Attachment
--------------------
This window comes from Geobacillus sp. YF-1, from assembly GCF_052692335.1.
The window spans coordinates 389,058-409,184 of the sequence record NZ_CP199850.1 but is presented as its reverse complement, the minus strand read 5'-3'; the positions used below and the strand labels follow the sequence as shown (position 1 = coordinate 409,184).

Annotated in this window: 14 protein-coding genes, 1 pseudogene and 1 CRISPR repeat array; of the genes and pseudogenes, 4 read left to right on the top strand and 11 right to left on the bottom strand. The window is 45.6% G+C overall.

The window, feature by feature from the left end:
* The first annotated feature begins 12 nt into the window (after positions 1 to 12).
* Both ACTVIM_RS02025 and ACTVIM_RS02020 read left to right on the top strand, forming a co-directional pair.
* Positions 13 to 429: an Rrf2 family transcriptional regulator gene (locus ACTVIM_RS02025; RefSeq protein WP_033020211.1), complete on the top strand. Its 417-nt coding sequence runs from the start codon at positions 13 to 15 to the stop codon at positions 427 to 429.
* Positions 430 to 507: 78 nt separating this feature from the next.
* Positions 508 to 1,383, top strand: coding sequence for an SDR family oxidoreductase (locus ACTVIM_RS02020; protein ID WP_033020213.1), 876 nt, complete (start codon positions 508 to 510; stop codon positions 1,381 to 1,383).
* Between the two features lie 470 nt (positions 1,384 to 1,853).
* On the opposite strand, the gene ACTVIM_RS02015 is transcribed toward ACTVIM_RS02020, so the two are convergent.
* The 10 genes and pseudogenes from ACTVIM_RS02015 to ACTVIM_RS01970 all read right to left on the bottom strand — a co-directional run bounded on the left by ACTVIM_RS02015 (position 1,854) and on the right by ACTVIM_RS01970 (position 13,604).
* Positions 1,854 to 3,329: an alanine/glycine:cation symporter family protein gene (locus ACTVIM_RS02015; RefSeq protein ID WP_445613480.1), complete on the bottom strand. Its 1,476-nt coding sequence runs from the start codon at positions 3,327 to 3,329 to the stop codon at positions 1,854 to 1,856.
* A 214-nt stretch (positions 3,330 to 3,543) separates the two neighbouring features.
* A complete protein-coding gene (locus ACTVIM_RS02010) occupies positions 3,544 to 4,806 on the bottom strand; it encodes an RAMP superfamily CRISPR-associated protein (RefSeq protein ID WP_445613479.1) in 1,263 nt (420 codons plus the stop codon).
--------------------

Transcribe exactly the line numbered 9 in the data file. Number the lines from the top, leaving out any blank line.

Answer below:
* Positions 508 to 1,383, top strand: coding sequence for an SDR family oxidoreductase (locus ACTVIM_RS02020; protein ID WP_033020213.1), 876 nt, complete (start codon positions 508 to 510; stop codon positions 1,381 to 1,383).